A farewell to George Miller

Local congressman sets to retire

Allan Kew, Staff Member

Rep. George Miller, D-Concord, announced he will not be seeking reelection this year. Elected at 29, during the Watergate scandal that rocked all of Washington politics, Miller has represented the East Bay for 40 years.

Throughout his time, Miller championed for education projects and social services, including being one of the writers for both the No Child Left Behind and  Affordable Care acts. His track record in Congress is incredibly long, including having served as a senior Democrat of the Education and the Workforce Committee, among many other committees and caucuses.

I have my own personal history with Miller’s Concord district office. Last autumn I contacted Miller’s office to apply for an internship. The interview was smooth and calm, and afterward I was introduced to several members of the staff. The entire office was friendly and welcoming, wishing me the best of luck and hoping we’d get to know each other better. A week later I was interning behind a desk.

One of the most surprising things, I found, was that the office is first-line of support for of the many constituents contacting us. They had a variety of issues that spanned the entire political spectrum, from complaints to even trying to give someone access to the country from another nation abroad, to helping postal services.

In the office, I learned quickly that no topic was off limits for the phone lines. If there was an inquiry, I’d direct the constituent to another member of the office that specialized with their problem, or attempt to provide them with the answers they were seeking. Sometimes we could help them, sometimes we couldn’t. It’s disheartening sometimes, because people’s lives can get caught up in bureaucratic red tape, but for every case that had to be deferred or could not be solved, there were a dozen success stories and appreciative people waiting in line to thank Miller at the next town hall discussion or chance meeting at an event.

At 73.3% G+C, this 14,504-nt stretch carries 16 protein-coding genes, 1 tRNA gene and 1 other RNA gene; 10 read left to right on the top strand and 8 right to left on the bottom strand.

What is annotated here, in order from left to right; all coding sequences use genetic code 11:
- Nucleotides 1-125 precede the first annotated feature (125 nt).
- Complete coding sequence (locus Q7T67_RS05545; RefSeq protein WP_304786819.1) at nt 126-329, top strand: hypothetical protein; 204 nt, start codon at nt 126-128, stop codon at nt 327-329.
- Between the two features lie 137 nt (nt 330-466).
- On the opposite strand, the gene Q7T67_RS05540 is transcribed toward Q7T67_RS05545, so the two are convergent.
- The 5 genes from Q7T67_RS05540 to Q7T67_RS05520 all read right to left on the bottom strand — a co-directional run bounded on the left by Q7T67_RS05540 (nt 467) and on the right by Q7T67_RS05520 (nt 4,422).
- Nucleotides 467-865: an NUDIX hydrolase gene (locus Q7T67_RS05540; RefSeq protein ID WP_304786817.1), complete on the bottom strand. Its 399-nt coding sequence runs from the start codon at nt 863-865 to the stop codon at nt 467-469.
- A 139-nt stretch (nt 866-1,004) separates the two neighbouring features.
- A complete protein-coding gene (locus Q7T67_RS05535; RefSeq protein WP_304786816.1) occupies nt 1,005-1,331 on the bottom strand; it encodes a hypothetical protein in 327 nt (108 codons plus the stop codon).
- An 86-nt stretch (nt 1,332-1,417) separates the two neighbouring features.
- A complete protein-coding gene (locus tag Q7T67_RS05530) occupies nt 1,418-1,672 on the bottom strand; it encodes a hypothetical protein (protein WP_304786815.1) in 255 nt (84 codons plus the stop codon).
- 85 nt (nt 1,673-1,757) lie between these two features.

Miller worked his way into meeting the electorate whenever his schedule permitted, and did so through several methods. His most common route was through direct meetings held in his Concord office; he would even sacrifice his tightly-knitted schedule to listen to peoples’ qualms and requests. His second most-used method of meeting people was through his popular town hall meetings, which he tried to hold every year. People lined the walls just to listen to the man, filing out the door in Orinda, Walnut Creek and in Pleasant Hill where he had his town halls this past November. Miller addressed as many concerns as he could, while keeping the peace between rowdy listeners.

Recently, his time was drawn to national and international issues more than his district, strictly due to the high intensity of last fall’s agenda: He waged war against a military incursion in Syria; he debated the House floor with Republicans during the government shutdown, calling them “Jihadists”; and he tackled  the problematic and controversial Affordable Care Act launch.

Throughout my internship, I was rarely able to meet Miller in person except for several chance encounters and a brief talk one morning. The man himself is towering in size, with a voice as deep and bellowing as his stature. He doesn’t act like one would expect of a congressman: he is not stately and mild-mannered, but rugged and down to earth. He is not simple, but cunning and decisive in how he talks and how he works. I could easily see why this man appealed to so many supporters.

In our chat, I was astounded by the man inside the lion. He was very courteous and polite,  putting up with the nervousness I exhibited when he spoke my name. My hands shook as he attempted to read the sentences off of teleprompter cards for a video he was posting on his site. He simply joked away the time and asked me about myself. He struck me as a person genuinely interested in young people, who cared about what they thought and how they were living.

When I heard that Miller was leaving, I couldn’t help but feel saddened for my community. I am a lover of history, and with Miller’s departure, an epoch in Washington is coming to a close. Miller, as I came to see him, exhibited the qualities that are fine and should be found in all politicians: integrity, honor and a sense of duty to his constituents. While his politics are not shared by all he represents, he is a campaigner for their welfare, and a spokesman for their needs and desires in the nation’s capital.